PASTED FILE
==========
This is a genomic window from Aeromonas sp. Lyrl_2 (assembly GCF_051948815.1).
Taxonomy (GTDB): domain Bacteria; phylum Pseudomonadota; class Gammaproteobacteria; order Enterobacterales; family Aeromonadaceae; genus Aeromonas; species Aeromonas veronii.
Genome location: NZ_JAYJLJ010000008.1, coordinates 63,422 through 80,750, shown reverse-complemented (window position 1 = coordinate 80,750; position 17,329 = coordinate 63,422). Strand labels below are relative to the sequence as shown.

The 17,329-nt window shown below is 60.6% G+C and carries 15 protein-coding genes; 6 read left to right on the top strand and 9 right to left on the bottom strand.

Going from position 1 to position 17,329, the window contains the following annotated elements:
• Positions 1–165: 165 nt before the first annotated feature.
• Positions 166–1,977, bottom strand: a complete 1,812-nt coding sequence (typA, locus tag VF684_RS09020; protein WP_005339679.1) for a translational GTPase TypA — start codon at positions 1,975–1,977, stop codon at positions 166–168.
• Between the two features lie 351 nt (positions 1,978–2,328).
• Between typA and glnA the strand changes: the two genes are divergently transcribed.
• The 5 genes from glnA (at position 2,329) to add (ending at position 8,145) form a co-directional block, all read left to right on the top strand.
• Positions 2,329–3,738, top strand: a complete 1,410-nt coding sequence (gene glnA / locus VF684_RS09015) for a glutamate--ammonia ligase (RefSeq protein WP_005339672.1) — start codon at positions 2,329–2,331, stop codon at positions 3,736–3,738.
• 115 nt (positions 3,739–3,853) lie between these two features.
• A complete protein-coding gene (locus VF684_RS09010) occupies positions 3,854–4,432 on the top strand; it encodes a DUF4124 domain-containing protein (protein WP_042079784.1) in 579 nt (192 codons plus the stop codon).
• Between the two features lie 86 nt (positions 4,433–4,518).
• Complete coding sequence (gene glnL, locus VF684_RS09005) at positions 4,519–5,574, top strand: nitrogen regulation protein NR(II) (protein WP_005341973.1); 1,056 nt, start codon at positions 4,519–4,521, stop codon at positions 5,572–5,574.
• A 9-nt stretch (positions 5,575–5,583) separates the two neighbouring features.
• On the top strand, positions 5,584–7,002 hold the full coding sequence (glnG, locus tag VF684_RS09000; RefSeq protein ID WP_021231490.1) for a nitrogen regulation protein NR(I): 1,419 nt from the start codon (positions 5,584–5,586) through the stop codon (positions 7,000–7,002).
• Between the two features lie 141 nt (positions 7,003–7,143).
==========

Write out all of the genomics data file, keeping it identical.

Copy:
This is a genomic window from Aeromonas sp. Lyrl_2 (assembly GCF_051948815.1).
Taxonomy (GTDB): domain Bacteria; phylum Pseudomonadota; class Gammaproteobacteria; order Enterobacterales; family Aeromonadaceae; genus Aeromonas; species Aeromonas veronii.
Genome location: NZ_JAYJLJ010000008.1, coordinates 63,422 through 80,750, shown reverse-complemented (window position 1 = coordinate 80,750; position 17,329 = coordinate 63,422). Strand labels below are relative to the sequence as shown.

The 17,329-nt window shown below is 60.6% G+C and carries 15 protein-coding genes; 6 read left to right on the top strand and 9 right to left on the bottom strand.

Going from position 1 to position 17,329, the window contains the following annotated elements:
• Positions 1–165: 165 nt before the first annotated feature.
• Positions 166–1,977, bottom strand: a complete 1,812-nt coding sequence (typA, locus tag VF684_RS09020; protein WP_005339679.1) for a translational GTPase TypA — start codon at positions 1,975–1,977, stop codon at positions 166–168.
• Between the two features lie 351 nt (positions 1,978–2,328).
• Between typA and glnA the strand changes: the two genes are divergently transcribed.
• The 5 genes from glnA (at position 2,329) to add (ending at position 8,145) form a co-directional block, all read left to right on the top strand.
• Positions 2,329–3,738, top strand: a complete 1,410-nt coding sequence (gene glnA / locus VF684_RS09015) for a glutamate--ammonia ligase (RefSeq protein WP_005339672.1) — start codon at positions 2,329–2,331, stop codon at positions 3,736–3,738.
• 115 nt (positions 3,739–3,853) lie between these two features.
• A complete protein-coding gene (locus VF684_RS09010) occupies positions 3,854–4,432 on the top strand; it encodes a DUF4124 domain-containing protein (protein WP_042079784.1) in 579 nt (192 codons plus the stop codon).
• Between the two features lie 86 nt (positions 4,433–4,518).
• Complete coding sequence (gene glnL, locus VF684_RS09005) at positions 4,519–5,574, top strand: nitrogen regulation protein NR(II) (protein WP_005341973.1); 1,056 nt, start codon at positions 4,519–4,521, stop codon at positions 5,572–5,574.
• A 9-nt stretch (positions 5,575–5,583) separates the two neighbouring features.
• On the top strand, positions 5,584–7,002 hold the full coding sequence (glnG, locus tag VF684_RS09000; RefSeq protein ID WP_021231490.1) for a nitrogen regulation protein NR(I): 1,419 nt from the start codon (positions 5,584–5,586) through the stop codon (positions 7,000–7,002).
• Between the two features lie 141 nt (positions 7,003–7,143).